Anderson v. Heltzel, Pub. Util. Comm.

Annotate this Case

197 Or. 23 (1952)

251 P.2d 482


Supreme Court of Oregon.

Argued September 24, 1952.

Affirmed December 19, 1952.

*24 William Kuykendall, of Klamath Falls, argued the cause and filed a brief for appellant.

Robert R. Hollis, assistant attorney general, of Salem, argued the cause for respondent. With him on the brief were George Neuner, attorney general, and Wallace G. Mills, assistant attorney general, of Salem.

Before BRAND, Chief Justice, and ROSSMAN, LUSK, LATOURETTE, WARNER and TOOZE, Justices.



Prior to November 15, 1951, plaintiff was the holder of a permit issued by the public utilities commissioner of Oregon to operate as a common carrier by motor vehicle of property anywhere for hire in irregular route service "within and from and to 50 road miles of Merrill, Oregon". On that day the defendant commissioner, after a hearing in Klamath Falls, Klamath County, Oregon, at which the plaintiff was represented by counsel, entered an order restricting such permit. This was done, according to the recitals of the order, pursuant to authority (granted the commissioner in § 10, ch 488, Oregon Laws 1949, amending § 15, ch 467, Oregon Laws 1947) to suspend or cancel permits or licenses when

"The permittee or licensee has refused, or has failed, except for reasons beyond his control, to exercise the operating rights and furnish service authorized by permit or granted by license for a period exceeding one year or the commissioner may in his discretion restrict the permit or license to conform with operations conducted."

For present purposes it is unnecessary to state the particulars of the restricting order.

*25 Thereafter plaintiff commenced this suit in Klamath County for the purpose of enjoining enforcement of the order. In her complaint she set forth the foregoing facts and alleged that the order was arbitrary and discriminatory for various reasons stated.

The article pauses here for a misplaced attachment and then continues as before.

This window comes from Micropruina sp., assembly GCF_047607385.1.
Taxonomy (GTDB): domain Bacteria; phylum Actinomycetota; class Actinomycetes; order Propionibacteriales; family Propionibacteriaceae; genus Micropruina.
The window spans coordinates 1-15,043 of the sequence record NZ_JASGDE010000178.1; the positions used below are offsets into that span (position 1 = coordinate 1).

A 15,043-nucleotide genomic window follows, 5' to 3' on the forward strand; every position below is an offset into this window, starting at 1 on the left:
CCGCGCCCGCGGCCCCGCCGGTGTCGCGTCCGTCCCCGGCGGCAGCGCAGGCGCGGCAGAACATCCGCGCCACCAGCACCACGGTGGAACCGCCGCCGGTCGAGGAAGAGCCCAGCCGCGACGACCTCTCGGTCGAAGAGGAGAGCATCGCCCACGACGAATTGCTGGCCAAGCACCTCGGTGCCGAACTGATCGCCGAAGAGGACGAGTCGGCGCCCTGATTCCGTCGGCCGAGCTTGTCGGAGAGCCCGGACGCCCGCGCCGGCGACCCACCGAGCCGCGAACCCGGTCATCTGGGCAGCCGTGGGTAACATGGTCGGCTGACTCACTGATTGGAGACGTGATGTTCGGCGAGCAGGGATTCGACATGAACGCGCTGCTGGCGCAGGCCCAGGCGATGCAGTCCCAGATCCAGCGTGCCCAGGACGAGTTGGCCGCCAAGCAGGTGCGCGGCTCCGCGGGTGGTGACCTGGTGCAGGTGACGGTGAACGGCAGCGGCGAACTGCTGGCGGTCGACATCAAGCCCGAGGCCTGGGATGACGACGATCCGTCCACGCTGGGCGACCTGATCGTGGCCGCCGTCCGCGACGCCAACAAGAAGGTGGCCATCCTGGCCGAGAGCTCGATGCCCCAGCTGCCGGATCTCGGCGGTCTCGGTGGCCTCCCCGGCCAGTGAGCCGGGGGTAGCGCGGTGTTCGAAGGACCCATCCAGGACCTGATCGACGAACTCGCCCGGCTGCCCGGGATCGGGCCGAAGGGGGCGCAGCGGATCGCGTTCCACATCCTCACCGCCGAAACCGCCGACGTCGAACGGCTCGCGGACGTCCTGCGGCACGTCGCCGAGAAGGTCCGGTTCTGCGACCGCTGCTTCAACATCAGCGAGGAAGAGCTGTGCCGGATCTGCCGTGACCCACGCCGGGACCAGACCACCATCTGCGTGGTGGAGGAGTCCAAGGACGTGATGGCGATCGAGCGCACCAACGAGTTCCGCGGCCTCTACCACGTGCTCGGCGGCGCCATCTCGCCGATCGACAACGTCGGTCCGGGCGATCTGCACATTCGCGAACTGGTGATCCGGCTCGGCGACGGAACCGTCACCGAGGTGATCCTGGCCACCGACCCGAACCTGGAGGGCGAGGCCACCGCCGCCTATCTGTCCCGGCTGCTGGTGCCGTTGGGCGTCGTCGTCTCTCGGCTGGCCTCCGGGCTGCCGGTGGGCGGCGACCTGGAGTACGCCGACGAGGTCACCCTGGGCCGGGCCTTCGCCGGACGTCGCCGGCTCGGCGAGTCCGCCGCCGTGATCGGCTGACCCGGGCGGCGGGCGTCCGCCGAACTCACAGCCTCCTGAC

Defendant, appearing specially, moved that service of the summons and complaint be quashed, and the court entered an order allowing the motion on the ground that the court was without jurisdiction of the subject matter.

From this order plaintiff has appealed.

The question is entirely one of venue. Plaintiff contends that she is authorized to sue in Klamath County under §§ 112-4, 119 and 112-454, OCLA, while defendant says that the venue is fixed by § 32, ch 467, Oregon Laws 1947, as amended by ch 102, Oregon Laws 1951, which designates Marion County as the only county of venue for such proceedings.

Section 112-454 provides that a public utility, or other person or corporation, aggrieved by an order of the commissioner, "may commence a suit in the circuit court of the county in which the hearing was held against the commissioner as defendant to vacate and set aside any such order", etc. This section, originally enacted in 1911 (General Laws of Oregon 1911, ch 279, § 54), was a part of an act vesting in the Railroad Commission of Oregon, predecessor of the public utilities commissioner, the power and jurisdiction to supervise and regulate the public utilities of the state.